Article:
In 1971, Attica Prison Riot would be one of the most well-known prison riots in recent American history. One of the worst uprisings was the demand for reforms, but it quickly got ugly, ending violence and casualties.
This incident was 50 years back when conditions in prisons would be brutal. Inmates would live in situations that may as well be inhuman, prompting them to demand reforms. All the bad blood finally burst when the prison was stormed and ended in one of the deadliest riots, racking with about 43 victims dying in the aftermath.
Tensions Escalated During the Rebellion in Attica
The Attica Correctional Facility rebellion started on September 9 in 1971. It was four days of talks between inmates with demands for reform and the official workers concerned by these demands, reported the Daily Star.
To convince officials, inmate leaders took hostage 42 correctional officers with civilians as hostages. They felt their demands as the jail did not meet better prison conditions and rights given to inmates, so they reacted. The negotiation between the two had ended when the New York State Police entered the Attica facility and retook it by force.
An article in USA Today mentioned that before the riot, the New York Commissioner of corrections, Russell Oswald, had a letter addressed to him by five prisoners from the facility in July. Insiders were asking for 28 prison reforms due to inmates that claimed to be the Attica Liberation Faction. Oswald was believed to acknowledge the letter and carefully go over the five's demands before the Attica Prison Riot.
Even though Commissioner Oswald said he would consider these requests, he didn't implement them immediately and kept stalling them. This act of not prioritizing these demands made the inmates very mad despite their hope for significant changes to be implemented.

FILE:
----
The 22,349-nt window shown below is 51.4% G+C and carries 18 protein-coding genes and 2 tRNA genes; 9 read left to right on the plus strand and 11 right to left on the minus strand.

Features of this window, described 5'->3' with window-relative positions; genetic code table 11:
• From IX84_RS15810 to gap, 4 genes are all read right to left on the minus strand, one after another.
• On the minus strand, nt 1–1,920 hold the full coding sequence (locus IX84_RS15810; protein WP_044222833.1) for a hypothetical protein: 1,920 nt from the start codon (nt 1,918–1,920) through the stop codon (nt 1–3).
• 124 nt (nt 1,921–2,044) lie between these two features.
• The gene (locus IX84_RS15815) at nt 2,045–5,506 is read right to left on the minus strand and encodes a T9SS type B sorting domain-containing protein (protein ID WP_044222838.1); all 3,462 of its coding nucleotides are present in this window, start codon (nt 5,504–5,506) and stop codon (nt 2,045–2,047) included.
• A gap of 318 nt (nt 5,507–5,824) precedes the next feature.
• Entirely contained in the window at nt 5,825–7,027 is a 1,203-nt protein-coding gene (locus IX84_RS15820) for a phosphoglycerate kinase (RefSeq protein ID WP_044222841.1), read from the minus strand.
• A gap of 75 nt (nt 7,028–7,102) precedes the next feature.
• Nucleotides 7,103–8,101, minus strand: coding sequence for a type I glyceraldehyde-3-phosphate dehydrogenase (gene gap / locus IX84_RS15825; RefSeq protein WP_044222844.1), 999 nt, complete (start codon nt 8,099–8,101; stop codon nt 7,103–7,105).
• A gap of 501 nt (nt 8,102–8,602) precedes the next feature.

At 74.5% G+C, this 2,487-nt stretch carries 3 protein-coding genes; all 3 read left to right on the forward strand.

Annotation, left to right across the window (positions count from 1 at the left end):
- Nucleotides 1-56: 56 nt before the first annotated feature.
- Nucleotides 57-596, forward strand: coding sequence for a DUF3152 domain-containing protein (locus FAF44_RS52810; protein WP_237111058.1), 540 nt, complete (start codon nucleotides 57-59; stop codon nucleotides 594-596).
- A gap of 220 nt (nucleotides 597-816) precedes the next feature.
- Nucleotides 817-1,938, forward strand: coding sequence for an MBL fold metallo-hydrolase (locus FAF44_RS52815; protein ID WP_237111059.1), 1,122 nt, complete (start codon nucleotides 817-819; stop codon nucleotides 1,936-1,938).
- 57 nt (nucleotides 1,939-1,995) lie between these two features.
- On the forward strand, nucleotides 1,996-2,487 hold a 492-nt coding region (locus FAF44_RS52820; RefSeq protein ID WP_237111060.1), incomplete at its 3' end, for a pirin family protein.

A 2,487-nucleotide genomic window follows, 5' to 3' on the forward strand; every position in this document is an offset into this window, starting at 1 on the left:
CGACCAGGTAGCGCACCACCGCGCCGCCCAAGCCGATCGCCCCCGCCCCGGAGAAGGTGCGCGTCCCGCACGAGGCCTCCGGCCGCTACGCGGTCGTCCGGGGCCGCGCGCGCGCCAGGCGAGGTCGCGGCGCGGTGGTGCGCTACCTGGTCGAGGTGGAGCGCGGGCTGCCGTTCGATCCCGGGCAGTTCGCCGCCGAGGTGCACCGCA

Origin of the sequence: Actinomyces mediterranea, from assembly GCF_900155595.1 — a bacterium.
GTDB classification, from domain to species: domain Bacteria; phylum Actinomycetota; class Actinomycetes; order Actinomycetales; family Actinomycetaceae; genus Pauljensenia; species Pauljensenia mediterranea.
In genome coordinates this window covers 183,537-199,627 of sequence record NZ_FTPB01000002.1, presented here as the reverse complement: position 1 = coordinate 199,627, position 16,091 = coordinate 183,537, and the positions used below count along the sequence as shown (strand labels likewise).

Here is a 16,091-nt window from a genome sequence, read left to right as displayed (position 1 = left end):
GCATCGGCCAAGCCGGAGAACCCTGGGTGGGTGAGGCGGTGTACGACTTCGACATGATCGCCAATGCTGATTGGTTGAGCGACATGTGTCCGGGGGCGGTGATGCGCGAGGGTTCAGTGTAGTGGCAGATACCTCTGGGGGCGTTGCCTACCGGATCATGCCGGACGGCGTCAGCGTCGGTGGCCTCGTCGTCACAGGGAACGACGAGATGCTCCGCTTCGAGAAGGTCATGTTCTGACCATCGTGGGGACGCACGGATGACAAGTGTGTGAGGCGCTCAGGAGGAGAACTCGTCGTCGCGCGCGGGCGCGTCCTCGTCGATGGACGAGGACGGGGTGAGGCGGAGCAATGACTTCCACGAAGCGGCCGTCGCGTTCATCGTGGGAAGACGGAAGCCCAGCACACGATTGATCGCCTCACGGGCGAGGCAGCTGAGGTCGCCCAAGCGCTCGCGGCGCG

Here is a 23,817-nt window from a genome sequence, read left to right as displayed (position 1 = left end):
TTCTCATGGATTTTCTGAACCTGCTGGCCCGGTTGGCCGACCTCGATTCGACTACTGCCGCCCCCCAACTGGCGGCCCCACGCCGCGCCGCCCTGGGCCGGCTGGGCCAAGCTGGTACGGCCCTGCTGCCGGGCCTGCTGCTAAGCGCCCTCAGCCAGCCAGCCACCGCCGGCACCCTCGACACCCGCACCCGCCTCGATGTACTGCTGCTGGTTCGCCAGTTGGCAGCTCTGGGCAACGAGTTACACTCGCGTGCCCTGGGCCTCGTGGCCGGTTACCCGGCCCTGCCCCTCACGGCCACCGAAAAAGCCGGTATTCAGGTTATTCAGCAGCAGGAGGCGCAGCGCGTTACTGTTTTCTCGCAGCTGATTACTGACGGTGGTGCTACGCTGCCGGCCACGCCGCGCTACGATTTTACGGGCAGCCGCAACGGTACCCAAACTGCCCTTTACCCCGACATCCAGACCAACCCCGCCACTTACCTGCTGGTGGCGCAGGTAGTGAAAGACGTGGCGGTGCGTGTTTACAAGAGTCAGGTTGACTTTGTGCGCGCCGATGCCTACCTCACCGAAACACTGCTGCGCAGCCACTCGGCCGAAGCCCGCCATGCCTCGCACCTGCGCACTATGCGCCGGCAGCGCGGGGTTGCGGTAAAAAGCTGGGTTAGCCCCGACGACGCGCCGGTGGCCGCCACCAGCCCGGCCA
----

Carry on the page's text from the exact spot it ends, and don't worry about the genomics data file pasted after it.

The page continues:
Uprising of Inmates Due to the Belief the Commissioner Did Not Acknowledge Demands
One of the complaints that the inmates brought to attention was getting packed like sardines and overcrowded facilities, living space that was the least comfortable, and lastly, getting beaten and mistreated while locked up.
About 2,234 prisoners rose against the chiefs in Attica, while half of the prisoners were composed of black men. The riot happened on September 9 when prisoners were told that the recreation areas were being closed off. The prisoners were fed up, took the steel gate down, and captured all the guards before taking their keys.
An article by the New York Post about the riot mentioned at 10:30 am, prisoners were in command of the entire D Yard. They took hostages as insurance from reprisal towards jail officials. The riot leaders decided to take control of Attica prison, which later turned into a bloody clash against the police force that arrived to retake the prison.
In the worst jail uprising, the riot's aftermath and violence ended with 29 inmates and about ten hostages dying in the southeastern D yard. Fellow inmates killed one warden and three prisoners before the retaking of the prison facility. Added to the 43 dead are 128 injures due to the uprising.
Deanne Quinn Miller, a daughter of a former correctional officer, said her dad, one of the riots' victims, passed away on September 11, 1971. She is one of the many who lost a loved one in the Attica Prison Riot of 1971, hoping for justification from the state, which she expects this year as it is the 50th anniversary of the riot that killed her father.